Please use this identifier to cite or link to this item: http://hdl.handle.net/1959.13/932154
- Addressing the needs of caregivers of cancer patients in general practice: a complex intervention
- The University of Newcastle. Faculty of Health, School of Medicine and Public Health
- Background: This study aimed to develop an innovation to assist general practitioners (GPs) in Australia to proactively address the needs of caregivers of people with cancer. Method: Six GPs were video recorded each consulting six actor-patients in their respective practices. All cases depicted caregivers of people with cancer. The patients were instructed to complete a Needs Assessment Tool for Caregivers (NAT-C), before the consultation. Actor-patients were instructed to present the NAT-C to three of the six GPs they consulted, selected at random. Two assessors independently reviewed each consultation performance using the Leicester Assessment Package (LAP). The practitioners and actor-patients focused on the value of the NAT-C and how it could be deployed to best effect in a subsequent ‘stimulated recall session’. Results: Thirty-four consultations were successfully recorded. The mean duration of consultations was 13 min. 47 sec. (range 6 min. 3 sec. to 22 min.51 sec.). GPs differed in core competencies as measured by the LAP (P<0.001), range 37–92%. However, they demonstrated no significant differences in performance (LAP scores) analysed by scenario (P = 0.99). The ‘generalised estimating equation’ (GEE) model identified an improved LAP score in consultations in which the NAT-C was used (average of 3.3 points; 95% CI: –3.99, 10.6), after controlling for the different GPs and scenarios, but this improvement was not statistically significant (P = 0.37). The participants felt that the NAT-C was beneficial and suggested how it could be further refined. Conclusions: If this innovation had been formally tested in a randomised trial without assessing its impact on the consultation there might have been significant difficulties with administering the intervention in practice.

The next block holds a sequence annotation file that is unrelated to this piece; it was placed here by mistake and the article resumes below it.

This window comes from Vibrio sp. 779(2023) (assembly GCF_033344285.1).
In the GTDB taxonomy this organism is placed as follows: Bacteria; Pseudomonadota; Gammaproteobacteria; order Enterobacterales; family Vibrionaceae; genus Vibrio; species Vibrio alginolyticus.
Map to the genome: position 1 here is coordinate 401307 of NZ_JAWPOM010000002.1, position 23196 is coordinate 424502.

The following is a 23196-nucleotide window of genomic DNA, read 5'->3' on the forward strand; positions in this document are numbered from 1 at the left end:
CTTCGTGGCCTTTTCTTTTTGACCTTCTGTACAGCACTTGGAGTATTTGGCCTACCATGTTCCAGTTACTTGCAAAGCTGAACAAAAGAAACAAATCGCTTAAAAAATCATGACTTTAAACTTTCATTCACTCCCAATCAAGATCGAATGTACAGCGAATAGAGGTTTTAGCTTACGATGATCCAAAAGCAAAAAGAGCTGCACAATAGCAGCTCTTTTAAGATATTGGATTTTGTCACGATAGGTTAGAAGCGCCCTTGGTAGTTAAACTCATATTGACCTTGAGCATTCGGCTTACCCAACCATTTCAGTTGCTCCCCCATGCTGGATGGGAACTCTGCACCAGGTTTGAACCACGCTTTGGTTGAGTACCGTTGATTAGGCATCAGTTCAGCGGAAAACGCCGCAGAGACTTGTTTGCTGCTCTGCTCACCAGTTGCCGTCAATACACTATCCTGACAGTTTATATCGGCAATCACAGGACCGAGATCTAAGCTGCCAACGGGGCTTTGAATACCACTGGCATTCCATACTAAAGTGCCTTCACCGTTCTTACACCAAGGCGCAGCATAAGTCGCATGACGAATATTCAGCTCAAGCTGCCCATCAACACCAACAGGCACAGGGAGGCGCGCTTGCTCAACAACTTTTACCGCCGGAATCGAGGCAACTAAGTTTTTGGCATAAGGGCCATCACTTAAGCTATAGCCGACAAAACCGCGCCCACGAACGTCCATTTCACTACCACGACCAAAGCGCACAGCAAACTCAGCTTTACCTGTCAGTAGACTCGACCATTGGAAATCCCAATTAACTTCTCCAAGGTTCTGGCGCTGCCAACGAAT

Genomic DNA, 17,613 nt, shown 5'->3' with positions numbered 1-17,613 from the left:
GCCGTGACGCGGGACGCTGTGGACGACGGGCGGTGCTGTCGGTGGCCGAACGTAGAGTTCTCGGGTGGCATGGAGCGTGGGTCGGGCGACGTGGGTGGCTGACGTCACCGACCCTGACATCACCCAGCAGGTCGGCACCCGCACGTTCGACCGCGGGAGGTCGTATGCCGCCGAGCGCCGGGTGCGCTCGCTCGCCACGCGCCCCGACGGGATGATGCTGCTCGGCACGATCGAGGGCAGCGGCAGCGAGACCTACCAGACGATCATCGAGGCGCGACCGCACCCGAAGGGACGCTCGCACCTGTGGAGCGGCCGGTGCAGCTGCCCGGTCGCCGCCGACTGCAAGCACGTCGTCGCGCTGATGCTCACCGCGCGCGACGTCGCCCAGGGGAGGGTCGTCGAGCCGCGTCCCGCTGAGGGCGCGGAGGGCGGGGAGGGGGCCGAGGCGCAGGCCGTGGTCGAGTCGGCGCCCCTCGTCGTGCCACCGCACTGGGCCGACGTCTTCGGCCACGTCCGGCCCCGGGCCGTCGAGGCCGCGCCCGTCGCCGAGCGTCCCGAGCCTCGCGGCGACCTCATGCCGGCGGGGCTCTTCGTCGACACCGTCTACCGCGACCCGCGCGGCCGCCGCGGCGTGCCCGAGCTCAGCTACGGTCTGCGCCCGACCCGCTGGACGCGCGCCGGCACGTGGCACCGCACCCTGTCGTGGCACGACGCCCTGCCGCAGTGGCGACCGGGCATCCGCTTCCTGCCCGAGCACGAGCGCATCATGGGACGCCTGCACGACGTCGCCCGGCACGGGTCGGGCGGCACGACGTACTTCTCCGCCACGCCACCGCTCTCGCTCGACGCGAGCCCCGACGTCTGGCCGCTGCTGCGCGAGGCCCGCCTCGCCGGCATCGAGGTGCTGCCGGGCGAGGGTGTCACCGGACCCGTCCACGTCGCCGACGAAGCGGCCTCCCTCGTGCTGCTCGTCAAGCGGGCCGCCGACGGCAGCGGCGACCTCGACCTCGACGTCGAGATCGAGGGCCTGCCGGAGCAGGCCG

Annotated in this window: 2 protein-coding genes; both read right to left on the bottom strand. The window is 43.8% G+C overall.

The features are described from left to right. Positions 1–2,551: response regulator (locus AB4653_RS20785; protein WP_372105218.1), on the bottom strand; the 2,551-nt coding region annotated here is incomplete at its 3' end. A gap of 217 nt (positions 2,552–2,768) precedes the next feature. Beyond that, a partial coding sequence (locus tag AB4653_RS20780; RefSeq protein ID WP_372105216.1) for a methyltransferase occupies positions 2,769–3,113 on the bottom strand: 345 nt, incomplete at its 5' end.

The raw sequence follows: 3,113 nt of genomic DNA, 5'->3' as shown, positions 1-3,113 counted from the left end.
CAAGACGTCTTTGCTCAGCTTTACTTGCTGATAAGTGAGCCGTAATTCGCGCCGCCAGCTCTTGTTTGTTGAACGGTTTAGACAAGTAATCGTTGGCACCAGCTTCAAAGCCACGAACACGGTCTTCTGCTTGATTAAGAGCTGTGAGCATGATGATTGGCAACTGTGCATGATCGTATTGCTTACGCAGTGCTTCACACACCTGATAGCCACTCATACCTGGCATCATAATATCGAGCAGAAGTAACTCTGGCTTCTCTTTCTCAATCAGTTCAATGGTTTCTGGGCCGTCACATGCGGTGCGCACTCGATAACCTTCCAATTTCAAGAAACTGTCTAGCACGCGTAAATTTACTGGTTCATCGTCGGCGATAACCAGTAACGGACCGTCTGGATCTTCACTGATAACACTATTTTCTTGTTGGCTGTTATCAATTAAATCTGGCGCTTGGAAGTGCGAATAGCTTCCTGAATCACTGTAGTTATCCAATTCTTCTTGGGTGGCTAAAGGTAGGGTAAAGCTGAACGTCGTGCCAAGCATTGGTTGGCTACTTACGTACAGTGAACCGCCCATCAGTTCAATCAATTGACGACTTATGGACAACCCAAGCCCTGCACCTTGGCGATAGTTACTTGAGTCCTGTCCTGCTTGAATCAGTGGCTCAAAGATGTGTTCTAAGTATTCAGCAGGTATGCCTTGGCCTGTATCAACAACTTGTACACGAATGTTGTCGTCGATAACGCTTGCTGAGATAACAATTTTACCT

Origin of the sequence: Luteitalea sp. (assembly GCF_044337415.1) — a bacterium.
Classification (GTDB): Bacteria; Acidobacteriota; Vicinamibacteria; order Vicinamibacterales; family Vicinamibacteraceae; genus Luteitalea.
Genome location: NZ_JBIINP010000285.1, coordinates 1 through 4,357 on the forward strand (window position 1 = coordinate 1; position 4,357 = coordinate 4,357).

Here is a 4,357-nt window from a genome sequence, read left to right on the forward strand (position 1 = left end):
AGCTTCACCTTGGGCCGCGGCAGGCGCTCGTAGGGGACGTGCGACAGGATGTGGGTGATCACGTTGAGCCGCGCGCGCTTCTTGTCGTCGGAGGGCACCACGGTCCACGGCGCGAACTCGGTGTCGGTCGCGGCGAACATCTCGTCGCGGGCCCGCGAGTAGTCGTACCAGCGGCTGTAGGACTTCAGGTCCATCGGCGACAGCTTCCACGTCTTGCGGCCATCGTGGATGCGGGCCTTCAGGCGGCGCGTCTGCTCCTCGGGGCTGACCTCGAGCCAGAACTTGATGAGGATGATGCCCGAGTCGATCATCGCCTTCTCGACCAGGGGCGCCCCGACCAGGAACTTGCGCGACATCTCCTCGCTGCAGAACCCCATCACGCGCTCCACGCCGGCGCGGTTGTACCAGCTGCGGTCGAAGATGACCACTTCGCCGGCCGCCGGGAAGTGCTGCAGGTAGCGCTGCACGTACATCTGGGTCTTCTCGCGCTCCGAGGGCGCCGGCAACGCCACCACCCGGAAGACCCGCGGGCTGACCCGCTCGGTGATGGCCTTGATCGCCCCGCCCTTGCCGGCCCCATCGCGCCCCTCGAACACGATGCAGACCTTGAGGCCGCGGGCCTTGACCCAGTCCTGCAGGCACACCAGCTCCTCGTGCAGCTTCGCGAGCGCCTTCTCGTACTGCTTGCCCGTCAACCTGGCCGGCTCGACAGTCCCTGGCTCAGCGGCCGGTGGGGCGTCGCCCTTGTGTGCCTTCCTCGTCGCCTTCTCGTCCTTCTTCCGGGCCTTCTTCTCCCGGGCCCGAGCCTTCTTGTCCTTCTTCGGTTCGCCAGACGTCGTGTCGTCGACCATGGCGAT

- Quality in Primary Care Vol. 18, Issue 1, p. 9-16
- Radcliffe Publishing
- Resource Type
- journal article